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2017 Conference

Abstract Number: 265 | ID: 2017-265

A Nationwide Case-Crossover Study on Air Pollution and Mortality in the Medicare Population

Qian Di(Department of Environmental Health, Harvard T.H. Chan School of Public Heath, United States, qiandi@mail.harvard.edu), Lingzhen Dai(Department of Environmental Health, Harvard T.H. Chan School of Public Heath,United States), Antonella Zanobetti(Department of Environmental Health, Harvard T.H. Chan School of Public Heath,United States), Yun Wang(Department of Biostatistics, Harvard T.H. Chan School of Public Heath, United States), Christine Choirat(Department of Biostatistics, Harvard T.H. Chan School of Public Heath, United States), Francesca Dominici(Department of Biostatistics, Harvard T.H. Chan School of Public Heath, United States), Joel D. Schwartz(Department of Environmental Health, Harvard T.H. Chan School of Public Heath, United States)
Background/Aim: Many time-series studies have established associations between short-term exposure to ambient fine particles (PM2.5) or ozone and increased mortality. However, those studies have generally been limited to large cities, and evidence for the associations below the current National Ambient Air Quality Standards (NAAQS) is limited. Also, many previous studies had inadequate power to identify susceptible sub-groups.We examined the association of acute exposure to ambient PM2.5 and ozone with mortality using the case-crossover approach, on a large nationwide sample consisting of all Medicare participants in the U.S.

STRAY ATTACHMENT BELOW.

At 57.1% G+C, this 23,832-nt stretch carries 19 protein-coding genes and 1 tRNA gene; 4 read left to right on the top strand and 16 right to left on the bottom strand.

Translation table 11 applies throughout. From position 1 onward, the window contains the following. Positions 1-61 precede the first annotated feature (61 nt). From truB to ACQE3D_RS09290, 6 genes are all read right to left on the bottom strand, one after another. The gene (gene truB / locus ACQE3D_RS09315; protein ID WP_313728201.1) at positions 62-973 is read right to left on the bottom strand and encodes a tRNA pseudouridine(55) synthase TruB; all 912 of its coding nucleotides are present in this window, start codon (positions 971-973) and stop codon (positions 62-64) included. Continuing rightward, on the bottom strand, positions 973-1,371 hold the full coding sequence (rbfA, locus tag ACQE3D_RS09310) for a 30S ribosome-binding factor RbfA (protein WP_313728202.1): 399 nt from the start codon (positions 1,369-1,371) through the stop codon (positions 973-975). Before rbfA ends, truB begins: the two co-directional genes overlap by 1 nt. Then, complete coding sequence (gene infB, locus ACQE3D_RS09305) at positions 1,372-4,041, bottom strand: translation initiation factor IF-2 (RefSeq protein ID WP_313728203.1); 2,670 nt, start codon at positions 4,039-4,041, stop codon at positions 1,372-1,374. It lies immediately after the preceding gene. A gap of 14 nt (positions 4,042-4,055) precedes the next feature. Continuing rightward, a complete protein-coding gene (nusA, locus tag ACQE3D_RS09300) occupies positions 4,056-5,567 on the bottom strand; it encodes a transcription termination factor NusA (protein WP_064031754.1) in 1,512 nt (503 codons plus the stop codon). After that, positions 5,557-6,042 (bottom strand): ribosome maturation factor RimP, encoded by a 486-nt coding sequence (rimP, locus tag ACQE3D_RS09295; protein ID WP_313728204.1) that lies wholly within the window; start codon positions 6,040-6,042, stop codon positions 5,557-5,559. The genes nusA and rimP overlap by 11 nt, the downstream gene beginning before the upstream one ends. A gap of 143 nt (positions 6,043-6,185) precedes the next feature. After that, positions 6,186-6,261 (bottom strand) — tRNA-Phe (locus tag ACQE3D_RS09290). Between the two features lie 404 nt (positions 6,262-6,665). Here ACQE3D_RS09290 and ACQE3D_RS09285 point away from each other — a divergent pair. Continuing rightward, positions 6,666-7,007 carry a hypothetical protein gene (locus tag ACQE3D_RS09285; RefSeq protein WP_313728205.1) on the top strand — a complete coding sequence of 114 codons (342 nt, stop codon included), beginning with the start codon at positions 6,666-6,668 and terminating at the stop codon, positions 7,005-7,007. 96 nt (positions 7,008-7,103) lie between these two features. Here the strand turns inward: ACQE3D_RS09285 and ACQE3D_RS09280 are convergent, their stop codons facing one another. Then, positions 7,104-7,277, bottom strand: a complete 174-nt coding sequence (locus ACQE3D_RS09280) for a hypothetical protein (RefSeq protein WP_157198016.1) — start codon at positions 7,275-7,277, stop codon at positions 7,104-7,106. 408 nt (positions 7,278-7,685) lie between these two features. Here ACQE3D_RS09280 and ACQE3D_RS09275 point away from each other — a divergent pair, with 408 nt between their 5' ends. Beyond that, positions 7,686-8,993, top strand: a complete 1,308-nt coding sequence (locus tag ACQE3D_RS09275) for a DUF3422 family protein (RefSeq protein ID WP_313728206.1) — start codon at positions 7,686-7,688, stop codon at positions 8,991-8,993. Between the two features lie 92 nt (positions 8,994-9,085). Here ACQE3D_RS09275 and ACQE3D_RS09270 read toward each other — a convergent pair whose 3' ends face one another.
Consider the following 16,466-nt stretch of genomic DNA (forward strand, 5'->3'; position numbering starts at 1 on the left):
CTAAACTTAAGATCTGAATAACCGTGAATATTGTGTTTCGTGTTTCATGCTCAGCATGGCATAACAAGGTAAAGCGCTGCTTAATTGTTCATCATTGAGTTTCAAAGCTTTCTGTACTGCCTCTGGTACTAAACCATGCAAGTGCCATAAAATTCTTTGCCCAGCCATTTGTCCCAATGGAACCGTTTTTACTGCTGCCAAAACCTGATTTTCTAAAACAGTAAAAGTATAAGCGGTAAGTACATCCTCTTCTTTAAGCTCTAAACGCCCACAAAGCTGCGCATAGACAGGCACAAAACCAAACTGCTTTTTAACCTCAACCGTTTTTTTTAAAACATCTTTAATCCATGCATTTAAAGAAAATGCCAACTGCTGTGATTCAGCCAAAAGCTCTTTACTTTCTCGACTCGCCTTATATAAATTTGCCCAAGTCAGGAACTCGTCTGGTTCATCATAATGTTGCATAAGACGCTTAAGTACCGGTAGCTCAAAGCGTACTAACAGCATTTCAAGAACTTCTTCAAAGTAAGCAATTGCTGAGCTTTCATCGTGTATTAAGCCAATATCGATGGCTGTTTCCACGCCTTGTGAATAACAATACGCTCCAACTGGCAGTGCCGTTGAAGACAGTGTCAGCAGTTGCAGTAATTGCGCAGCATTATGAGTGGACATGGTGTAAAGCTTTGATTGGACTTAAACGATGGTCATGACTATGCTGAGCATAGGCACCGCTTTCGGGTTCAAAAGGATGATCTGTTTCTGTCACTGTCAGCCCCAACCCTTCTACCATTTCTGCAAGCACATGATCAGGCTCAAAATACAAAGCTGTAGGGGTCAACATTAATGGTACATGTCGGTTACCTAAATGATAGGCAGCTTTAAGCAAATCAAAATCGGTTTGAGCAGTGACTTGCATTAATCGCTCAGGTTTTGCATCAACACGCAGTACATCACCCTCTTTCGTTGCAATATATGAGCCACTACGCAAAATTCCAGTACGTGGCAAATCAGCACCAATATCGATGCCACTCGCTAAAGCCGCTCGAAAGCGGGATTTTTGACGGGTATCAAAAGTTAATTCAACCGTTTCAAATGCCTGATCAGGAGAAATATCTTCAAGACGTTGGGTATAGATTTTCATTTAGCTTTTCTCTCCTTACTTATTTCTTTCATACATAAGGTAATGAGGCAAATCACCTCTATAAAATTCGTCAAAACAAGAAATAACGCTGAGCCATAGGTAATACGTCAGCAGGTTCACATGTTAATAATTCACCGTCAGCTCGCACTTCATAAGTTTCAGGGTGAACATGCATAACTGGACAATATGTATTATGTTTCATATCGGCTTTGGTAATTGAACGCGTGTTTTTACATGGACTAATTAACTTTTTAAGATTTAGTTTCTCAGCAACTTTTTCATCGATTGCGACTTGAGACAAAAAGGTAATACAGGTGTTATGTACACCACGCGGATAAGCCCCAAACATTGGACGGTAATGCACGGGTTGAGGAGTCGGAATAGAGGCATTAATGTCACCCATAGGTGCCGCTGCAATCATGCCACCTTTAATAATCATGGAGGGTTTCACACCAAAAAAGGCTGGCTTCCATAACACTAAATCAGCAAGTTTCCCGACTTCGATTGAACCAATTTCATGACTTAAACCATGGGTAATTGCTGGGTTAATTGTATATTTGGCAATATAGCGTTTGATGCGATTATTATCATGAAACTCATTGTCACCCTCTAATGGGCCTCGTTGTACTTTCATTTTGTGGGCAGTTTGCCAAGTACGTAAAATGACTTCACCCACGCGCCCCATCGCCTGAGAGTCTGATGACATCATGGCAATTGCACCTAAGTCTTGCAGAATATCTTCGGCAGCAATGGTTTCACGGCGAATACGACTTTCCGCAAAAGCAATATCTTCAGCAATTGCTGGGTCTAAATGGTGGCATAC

Methods: We conducted national case-crossover analyses to estimate the effects of PM2.5 and ozone on over 22 million deaths of Medicare participants during 2000 to 2012. Daily PM2.5 and ozone levels were assessed by previously published and validated prediction models. Daily exposures were matched to every ZIP code. We used conditional logistical regression to examine the association between mortality and PM2.5 and ozone in two-pollutant models. Effect modification by age, race, sex, socio-economic status (SES), and population density was also examined. In addition, we estimated the dose-response curves for PM2.5 and ozone.
Results: We found that mortality increased by 1.04% [95% confidence interval (CI): 0.95%, 1.14%] and 0.51% (95% CI: 0.41%, 0.61%) for every 10 µg/m3 and 10 ppb increase in PM2.5 and ozone, respectively. Sub-group analyses showed that blacks, people with a low SES, elders and females had higher risk estimates associated with air pollution. We observed a dose-response curve that showed linearity at low doses and attenuated at higher doses for the relationship between mortality and both PM2.5 and ozone.
Conclusions: Exposures to PM2.5 and ozone were significantly associated with higher risk of mortality, even at levels below current U.S. standards. Disadvantaged groups are more susceptible to air pollution. Tighter air quality standards are needed to protect public health.